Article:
Derek Boyer and Dennis Miller’s Clarion of Wight, Ron Amey’s Noryema III and Max Aitken’s Outlaw chosen for English Admiral’s Cup team, winning against six nations and, for the first time since the war, Germany. Clarion wins the Fastnet Challenge Cup, after a hard race causes carnage across the fleet. Transatlantic race – Newport, Rhode Island to the Eddystone. Organised by the Annapolis Yacht Club, the New York Yacht Club and the RORC.


Long distance race – Solent to Santander (500 miles) followed by Santander to La Trinite (240 miles). First GRP boats – Nicholson 32s – compete. Record number of starters in the Cowes Dinard Race – 129, with 652 yachts competing across 12 events during the year.


Technical developments include rod rigging on Firebrand and America’s Cup tank test data being used. The Dick Carter-designed Rabbit features a spade rudder completely separate from her keel. Baron de Rothschild’s Gitana IV sets a new Fastnet course record of 3 days, 9 hours and 40 minutes. First One Ton Cup held in Le Havre, boats having a maximum RORC rule rating of 22ft, racing boat-on-boat without handicap. The event is won by the Danish Diana III. The event strikes such a chord that it inspires many purpose-built One Tonners to be built. Mike Vernon becomes Commodore. 965 starters across the club’s events with Class 3 swelling as Class 1 declines. Classes 2 and 3 are split.


Long distance races Harwich-Copenhagen (630 miles), Yarmouth to Lequeitio (500 miles), Lequeitio to La Trinite (240 miles)


Nine nations compete for the Admiral’s Cup including, for the first time, Finland and Spain. Australia fight hard and earns its inaugural victory with Robert Crichton-Brown’s Balandra, Caprice of Huon and Mercedes III. French offshore legend, Eric Tabarly and Pen Duick III, win the Fastnet Race.

Discussions start between RORC and the Cruising Club of America to consider each club giving up its own rule for a new international one. Olin Stephens and Dick Carter were two of the new rule’s most active supporters. A technical committee, chaired by Olin Stephens, started work on the new rule.


International Offshore Rule (IOR) announced by EP De Guingand, Chairman of the Co-ordinating Committee, David Fayle and Robin Glover, RORC Chief Measurers, US designers Olin J Stephens II and Dick Carter and Commodore David Edwards. It will become the most successful rule of all time in yachting. Hot topic: Sponsorship in yachting.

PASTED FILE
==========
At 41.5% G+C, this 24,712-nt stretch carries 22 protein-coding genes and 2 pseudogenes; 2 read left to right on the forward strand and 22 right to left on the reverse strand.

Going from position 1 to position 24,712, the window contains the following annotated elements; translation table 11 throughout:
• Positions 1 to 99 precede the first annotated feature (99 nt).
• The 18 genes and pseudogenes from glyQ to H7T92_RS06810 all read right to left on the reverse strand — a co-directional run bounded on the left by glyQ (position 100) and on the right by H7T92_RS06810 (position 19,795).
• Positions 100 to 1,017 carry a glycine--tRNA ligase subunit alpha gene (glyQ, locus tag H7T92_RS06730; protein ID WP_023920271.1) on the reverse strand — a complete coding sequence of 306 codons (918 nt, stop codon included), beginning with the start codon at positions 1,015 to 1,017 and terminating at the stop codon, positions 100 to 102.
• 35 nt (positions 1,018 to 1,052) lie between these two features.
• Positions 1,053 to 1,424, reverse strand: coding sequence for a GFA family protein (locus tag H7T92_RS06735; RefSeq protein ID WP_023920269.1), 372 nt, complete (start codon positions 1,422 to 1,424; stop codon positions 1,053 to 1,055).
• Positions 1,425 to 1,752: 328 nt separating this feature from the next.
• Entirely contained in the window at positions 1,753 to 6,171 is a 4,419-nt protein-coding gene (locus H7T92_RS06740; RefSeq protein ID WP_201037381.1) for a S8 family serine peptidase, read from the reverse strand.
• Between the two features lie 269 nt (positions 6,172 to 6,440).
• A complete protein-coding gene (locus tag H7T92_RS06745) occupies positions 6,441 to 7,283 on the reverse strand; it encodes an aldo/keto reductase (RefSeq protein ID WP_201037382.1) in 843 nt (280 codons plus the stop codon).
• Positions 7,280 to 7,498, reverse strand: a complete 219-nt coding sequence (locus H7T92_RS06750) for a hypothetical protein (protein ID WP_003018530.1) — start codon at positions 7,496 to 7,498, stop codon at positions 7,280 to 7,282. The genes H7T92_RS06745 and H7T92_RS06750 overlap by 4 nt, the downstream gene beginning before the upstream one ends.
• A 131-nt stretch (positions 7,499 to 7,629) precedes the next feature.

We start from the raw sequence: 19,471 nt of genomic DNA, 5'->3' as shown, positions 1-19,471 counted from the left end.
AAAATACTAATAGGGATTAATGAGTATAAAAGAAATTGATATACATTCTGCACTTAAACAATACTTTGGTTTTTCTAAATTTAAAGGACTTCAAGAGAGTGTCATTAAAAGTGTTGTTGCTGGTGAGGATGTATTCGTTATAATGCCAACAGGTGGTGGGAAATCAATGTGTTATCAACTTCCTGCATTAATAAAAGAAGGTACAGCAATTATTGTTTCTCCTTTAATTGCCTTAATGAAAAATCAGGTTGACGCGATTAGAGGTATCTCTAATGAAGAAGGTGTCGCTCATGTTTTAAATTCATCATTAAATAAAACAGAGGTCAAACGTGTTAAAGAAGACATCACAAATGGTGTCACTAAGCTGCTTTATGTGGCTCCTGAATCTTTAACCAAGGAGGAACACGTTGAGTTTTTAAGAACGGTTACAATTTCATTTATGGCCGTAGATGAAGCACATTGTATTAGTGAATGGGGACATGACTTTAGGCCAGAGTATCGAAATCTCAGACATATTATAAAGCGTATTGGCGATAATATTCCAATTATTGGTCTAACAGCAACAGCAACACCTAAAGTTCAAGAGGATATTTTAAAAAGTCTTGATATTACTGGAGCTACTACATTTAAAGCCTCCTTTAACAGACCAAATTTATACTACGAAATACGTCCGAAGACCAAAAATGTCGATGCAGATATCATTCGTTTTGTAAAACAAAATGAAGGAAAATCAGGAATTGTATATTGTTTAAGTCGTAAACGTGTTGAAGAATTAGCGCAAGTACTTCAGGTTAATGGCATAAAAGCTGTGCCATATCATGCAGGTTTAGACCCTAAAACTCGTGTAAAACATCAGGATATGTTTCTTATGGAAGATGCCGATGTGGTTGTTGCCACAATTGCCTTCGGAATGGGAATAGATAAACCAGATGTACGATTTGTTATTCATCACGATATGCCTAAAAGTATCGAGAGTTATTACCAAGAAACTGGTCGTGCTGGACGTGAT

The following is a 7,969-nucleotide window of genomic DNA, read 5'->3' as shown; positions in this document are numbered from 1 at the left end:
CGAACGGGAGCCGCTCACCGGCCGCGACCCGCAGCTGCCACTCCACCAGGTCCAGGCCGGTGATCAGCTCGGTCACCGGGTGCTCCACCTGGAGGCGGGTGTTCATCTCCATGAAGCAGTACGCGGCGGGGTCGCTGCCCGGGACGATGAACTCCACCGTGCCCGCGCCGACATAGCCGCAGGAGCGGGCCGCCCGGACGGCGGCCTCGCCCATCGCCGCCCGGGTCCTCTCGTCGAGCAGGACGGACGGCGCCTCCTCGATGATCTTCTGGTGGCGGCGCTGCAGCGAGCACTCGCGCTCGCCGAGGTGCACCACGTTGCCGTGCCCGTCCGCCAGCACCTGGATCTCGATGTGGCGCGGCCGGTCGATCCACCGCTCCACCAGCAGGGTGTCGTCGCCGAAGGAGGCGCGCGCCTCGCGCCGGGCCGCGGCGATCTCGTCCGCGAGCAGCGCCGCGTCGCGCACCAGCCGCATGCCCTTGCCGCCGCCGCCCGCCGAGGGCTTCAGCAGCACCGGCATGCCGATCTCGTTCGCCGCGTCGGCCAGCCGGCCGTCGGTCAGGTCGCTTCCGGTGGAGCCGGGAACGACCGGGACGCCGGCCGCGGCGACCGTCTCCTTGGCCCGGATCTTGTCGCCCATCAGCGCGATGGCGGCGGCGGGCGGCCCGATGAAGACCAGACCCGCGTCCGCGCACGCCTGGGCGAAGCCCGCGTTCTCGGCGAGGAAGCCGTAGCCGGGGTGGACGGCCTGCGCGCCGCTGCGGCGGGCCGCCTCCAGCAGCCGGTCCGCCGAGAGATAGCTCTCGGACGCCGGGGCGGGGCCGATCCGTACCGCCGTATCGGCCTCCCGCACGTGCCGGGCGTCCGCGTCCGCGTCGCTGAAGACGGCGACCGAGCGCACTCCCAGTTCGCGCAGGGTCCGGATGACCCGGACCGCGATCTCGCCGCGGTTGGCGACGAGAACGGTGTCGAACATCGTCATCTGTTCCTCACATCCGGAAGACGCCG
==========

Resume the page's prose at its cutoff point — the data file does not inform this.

David Edwards is appointed Commodore, while Owen Aisher becomes Admiral upon the death of Sir Myles Whatt.


In January 1969 the Commodore, David Edwards, announced the new International Offshore Rule (IOR) would be ready in its final form in the Spring.

Class 3c introduced for the smallest boats with a minimum of 22ft LWL and 17.5ft rating. There are 18 contenders for the three-boat British Admiral's Cup team, eight purpose built. The Swan 43 Casse Tete is the first GRP production boat to race the Admiral's Cup. Dunhill sponsors British team. Dick Carter design, Red Rooster featuring a lifting keel won the Fastnet Race and was the top placed yacht in the winning American team.

First issue of Seahorse magazine is published.

Janet Grosvenor joins the club. 824 yachts compete in 14 events.


Despite the strain put on measurers, IOR MK 11 (Mk1 was never used) was introduced for all RORC races. Classes are regrouped: Class 1 – 33-70ft rating, Class 2 – 29-33ft, Class 3 – 25.5-29ft, Class 4 – 23-25.5ft, Class 5 – 21-23ft.

E. Alan Green joins as Assistant Secretary (Racing). A RORC member, he had trained in England in 1967 to be a Club measurer in Malta. Alan was instrumental at establishing the 604 mile Middle Sea race.

Westminster Council gives permission for No19 St James’s Place to be used for club purposes. It is subsequently knocked through to No20.


Sponsorship from Dunhill enables a temporary clubhouse to be erected in Groves & Gutteridge in Cowes. Intense interest in the Admiral’s Cup is fuelled by Prime Minister Ted Heath captaining the British team to victory, the team featuring his S&S 42 Morning Cloud II, Prospect of Whitby and Bob Watson’s Cervantes IV. 17 nations compete with the strong entries again from Australia and the USA. For the first time it is raced under IOR. Due to the size of the fleet, the Cowes Week races are dropped in favour of 30 mile stand-alone.

Australian Syd Fischer’s Ragamuffin wins the Fastnet Race by two hours on corrected time, while Ted Turner’s American Eagle sets a new course record of 3 days, 5 hours 11 minutes. Traffic Separation Scheme rules tightened, causing races in the eastern Channel or southern North Sea to be rerouted or terminated.


Long distance races – Lymington – Lequeitio (500 miles) followed by Lequeitio – Lorient (260 miles). Royal Albert Yacht Club’s start line at Southsea used for the Le Havre-Royal Sovereign Race (225 miles).

Mary Pera (nee Mary Blewitt) author of Celestial Navigation for Yachtsman, RORC member since 1947. Mary captained the first Italian Admiral’s Cup team in 1969 - succeeds Alan Paul as Secretary.